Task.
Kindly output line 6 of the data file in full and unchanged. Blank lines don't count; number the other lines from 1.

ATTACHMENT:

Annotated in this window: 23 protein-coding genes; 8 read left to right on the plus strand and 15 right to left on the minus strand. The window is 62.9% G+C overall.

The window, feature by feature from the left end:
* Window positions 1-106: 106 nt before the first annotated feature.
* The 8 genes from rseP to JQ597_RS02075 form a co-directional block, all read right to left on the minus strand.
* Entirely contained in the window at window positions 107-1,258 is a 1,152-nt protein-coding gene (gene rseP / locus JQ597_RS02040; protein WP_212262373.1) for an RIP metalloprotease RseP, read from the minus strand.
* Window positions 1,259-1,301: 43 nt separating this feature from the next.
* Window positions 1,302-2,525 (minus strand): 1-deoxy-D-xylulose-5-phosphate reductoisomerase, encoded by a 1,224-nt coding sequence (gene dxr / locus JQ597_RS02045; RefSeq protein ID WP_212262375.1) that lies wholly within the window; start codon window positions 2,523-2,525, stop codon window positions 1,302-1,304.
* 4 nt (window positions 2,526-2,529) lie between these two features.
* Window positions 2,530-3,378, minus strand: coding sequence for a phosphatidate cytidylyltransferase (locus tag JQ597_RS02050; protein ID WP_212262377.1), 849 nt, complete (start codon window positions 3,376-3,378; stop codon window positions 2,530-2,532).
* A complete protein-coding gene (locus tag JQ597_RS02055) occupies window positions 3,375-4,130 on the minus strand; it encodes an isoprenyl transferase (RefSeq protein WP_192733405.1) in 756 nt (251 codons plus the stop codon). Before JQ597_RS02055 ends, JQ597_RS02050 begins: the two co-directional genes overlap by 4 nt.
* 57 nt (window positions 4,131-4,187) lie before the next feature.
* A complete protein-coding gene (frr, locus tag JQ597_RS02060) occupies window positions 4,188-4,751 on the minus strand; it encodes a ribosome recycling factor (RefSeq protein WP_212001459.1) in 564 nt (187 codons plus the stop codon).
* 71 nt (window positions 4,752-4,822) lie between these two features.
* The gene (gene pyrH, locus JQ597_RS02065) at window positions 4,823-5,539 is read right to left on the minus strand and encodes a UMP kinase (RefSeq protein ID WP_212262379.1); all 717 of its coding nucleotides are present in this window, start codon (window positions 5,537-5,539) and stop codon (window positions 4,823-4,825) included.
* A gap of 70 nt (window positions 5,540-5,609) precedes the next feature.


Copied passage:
* Window positions 1,259-1,301: 43 nt separating this feature from the next.